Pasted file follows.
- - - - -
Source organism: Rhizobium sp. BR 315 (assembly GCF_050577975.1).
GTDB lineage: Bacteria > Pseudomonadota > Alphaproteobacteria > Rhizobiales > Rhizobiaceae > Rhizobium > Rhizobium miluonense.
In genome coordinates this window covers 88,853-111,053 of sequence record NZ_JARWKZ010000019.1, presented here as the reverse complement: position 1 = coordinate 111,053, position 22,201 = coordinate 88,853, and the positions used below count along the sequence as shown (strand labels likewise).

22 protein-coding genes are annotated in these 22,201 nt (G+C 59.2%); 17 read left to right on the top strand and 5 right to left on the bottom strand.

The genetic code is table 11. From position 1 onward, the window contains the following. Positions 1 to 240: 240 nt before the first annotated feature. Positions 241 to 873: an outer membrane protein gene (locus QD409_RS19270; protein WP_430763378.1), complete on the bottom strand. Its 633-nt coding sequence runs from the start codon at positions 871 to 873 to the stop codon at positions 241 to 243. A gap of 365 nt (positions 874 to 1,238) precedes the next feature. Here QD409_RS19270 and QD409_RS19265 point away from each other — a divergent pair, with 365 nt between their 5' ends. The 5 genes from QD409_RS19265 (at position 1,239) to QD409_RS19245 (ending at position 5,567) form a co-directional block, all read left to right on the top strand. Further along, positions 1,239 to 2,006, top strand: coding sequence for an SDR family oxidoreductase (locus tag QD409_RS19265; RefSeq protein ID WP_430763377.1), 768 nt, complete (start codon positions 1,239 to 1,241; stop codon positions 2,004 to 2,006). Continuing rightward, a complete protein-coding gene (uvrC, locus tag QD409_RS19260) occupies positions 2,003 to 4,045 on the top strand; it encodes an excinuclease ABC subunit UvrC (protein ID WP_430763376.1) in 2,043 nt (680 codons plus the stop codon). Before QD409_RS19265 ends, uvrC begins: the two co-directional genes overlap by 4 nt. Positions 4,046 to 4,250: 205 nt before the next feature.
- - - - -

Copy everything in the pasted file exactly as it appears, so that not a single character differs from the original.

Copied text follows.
Source organism: Rhizobium sp. BR 315 (assembly GCF_050577975.1).
GTDB lineage: Bacteria > Pseudomonadota > Alphaproteobacteria > Rhizobiales > Rhizobiaceae > Rhizobium > Rhizobium miluonense.
In genome coordinates this window covers 88,853-111,053 of sequence record NZ_JARWKZ010000019.1, presented here as the reverse complement: position 1 = coordinate 111,053, position 22,201 = coordinate 88,853, and the positions used below count along the sequence as shown (strand labels likewise).

22 protein-coding genes are annotated in these 22,201 nt (G+C 59.2%); 17 read left to right on the top strand and 5 right to left on the bottom strand.

The genetic code is table 11. From position 1 onward, the window contains the following. Positions 1 to 240: 240 nt before the first annotated feature. Positions 241 to 873: an outer membrane protein gene (locus QD409_RS19270; protein WP_430763378.1), complete on the bottom strand. Its 633-nt coding sequence runs from the start codon at positions 871 to 873 to the stop codon at positions 241 to 243. A gap of 365 nt (positions 874 to 1,238) precedes the next feature. Here QD409_RS19270 and QD409_RS19265 point away from each other — a divergent pair, with 365 nt between their 5' ends. The 5 genes from QD409_RS19265 (at position 1,239) to QD409_RS19245 (ending at position 5,567) form a co-directional block, all read left to right on the top strand. Further along, positions 1,239 to 2,006, top strand: coding sequence for an SDR family oxidoreductase (locus tag QD409_RS19265; RefSeq protein ID WP_430763377.1), 768 nt, complete (start codon positions 1,239 to 1,241; stop codon positions 2,004 to 2,006). Continuing rightward, a complete protein-coding gene (uvrC, locus tag QD409_RS19260) occupies positions 2,003 to 4,045 on the top strand; it encodes an excinuclease ABC subunit UvrC (protein ID WP_430763376.1) in 2,043 nt (680 codons plus the stop codon). Before QD409_RS19265 ends, uvrC begins: the two co-directional genes overlap by 4 nt. Positions 4,046 to 4,250: 205 nt before the next feature.